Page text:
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10 Risk Factors for Stroke

Stroke is a leading cause of death and disability in North America.  It is a medical emergency.  Researchers estimate every year approximately 500,000 Americans have a first stroke and approximately 20-percent die within 30-days.  The two types of stroke are ischemic stroke and hemorrhagic stroke.  The most common type of stroke is ischemic (85-percent) and occurs when the artery that supplies oxygenated blood to the brain becomes blocked by a blood clot.  Hemorrhagic strokes occur when an artery in the brain leaks blood or ruptures, which can damage brain cells by exerting pressure.

Ten risk factors for stroke are…


1. Prior Stroke or Transient Ischemic Attack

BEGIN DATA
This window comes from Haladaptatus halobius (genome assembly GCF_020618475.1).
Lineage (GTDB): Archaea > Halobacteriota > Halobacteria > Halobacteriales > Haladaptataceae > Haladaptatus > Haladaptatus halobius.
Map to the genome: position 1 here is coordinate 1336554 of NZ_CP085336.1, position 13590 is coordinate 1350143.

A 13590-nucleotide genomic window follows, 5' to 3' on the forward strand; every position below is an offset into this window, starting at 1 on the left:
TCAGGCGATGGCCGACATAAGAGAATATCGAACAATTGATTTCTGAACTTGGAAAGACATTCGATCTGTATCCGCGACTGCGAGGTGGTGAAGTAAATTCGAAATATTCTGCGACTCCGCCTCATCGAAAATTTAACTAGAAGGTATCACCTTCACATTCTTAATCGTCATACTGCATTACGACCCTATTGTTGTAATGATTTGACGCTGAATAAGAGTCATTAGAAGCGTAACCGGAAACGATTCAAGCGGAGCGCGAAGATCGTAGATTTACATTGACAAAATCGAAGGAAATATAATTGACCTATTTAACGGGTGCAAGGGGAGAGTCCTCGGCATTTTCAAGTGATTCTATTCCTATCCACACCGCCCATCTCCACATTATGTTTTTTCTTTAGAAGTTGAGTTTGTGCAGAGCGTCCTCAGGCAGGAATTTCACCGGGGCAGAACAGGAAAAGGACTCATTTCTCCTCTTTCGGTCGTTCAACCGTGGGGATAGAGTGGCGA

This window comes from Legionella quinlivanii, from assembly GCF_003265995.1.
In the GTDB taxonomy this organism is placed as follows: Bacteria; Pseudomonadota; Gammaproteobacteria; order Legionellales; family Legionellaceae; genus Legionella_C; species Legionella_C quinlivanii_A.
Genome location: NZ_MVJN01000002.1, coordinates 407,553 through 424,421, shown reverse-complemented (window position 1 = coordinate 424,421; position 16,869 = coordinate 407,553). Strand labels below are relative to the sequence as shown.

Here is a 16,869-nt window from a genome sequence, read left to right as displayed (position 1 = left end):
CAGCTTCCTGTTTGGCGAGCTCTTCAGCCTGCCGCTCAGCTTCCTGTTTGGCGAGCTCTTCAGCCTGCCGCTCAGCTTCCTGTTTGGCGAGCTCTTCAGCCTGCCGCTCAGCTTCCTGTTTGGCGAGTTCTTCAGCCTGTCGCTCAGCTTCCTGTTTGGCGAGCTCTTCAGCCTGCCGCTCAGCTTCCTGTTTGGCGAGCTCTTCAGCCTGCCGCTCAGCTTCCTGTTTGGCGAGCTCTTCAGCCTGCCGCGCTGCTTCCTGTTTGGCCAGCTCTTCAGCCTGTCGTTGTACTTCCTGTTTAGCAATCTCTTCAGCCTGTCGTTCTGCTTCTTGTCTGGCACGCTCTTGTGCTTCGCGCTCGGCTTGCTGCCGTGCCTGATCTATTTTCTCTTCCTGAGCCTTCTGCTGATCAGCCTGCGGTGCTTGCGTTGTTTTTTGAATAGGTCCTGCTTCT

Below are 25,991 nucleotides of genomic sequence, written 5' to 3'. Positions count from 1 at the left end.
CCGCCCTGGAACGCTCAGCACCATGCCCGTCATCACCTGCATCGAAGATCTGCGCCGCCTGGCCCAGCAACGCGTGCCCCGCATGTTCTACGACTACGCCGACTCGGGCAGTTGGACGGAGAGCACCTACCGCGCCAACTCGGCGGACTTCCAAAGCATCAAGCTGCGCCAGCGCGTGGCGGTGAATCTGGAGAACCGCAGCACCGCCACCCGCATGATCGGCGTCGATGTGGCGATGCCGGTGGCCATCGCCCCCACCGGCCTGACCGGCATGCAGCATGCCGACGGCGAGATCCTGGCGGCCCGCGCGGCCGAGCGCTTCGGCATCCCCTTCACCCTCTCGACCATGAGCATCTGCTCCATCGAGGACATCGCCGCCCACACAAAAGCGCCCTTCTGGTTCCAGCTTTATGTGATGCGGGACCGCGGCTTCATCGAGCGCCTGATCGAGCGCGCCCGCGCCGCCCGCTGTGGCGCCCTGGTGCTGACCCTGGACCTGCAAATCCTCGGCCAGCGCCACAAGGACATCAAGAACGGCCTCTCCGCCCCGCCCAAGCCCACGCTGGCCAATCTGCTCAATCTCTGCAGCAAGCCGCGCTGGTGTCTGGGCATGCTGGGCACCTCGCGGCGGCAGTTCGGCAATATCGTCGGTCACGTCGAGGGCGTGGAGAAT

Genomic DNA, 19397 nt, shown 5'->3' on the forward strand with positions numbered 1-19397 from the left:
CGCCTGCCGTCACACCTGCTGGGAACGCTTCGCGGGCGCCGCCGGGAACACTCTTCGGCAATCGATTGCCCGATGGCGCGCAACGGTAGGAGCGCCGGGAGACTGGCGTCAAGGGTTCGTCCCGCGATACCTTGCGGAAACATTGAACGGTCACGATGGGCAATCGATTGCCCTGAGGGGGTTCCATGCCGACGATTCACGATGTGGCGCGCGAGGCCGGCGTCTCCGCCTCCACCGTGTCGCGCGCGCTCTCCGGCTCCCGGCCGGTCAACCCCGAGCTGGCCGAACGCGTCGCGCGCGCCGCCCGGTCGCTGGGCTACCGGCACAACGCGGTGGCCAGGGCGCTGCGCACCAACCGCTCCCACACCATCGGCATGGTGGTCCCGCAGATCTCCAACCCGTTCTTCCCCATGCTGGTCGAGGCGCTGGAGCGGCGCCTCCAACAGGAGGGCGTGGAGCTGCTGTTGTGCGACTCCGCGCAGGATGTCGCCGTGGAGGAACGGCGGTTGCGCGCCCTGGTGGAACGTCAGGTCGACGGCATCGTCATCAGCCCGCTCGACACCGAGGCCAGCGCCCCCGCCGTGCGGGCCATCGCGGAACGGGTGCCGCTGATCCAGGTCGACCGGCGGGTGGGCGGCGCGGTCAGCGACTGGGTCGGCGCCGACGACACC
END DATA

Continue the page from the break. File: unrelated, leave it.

Having a stroke puts an individual at increased risk for having another, or recurrent, stroke.  The National Stroke Association estimates at least 25- to 35-percent of Americans who have a stroke each year will have a recurrent stroke within their lifetime.  Within 5-years of an initial stroke, the risk for recurrent stroke can increase more than 40-percent.  Within 5-years of a stroke, 24-percent of women and 42-percent of men will experience a recurrent stroke.

A transient ischemic attack, also referred to as a mini-stroke, may have the same symptoms as a stroke, but the symptoms resolve in minutes to hours (usually less than 24 hours).  Symptoms may include weakness, trouble speaking, vision problems, headache, and dizziness.  TIA is a medical emergency because it puts individuals at increased for stroke.  According to the National Stroke Association 40-percent of individuals who have a TIA will have an actual stroke.  Nearly 50-percent of all strokes occur within a few days after TIA.

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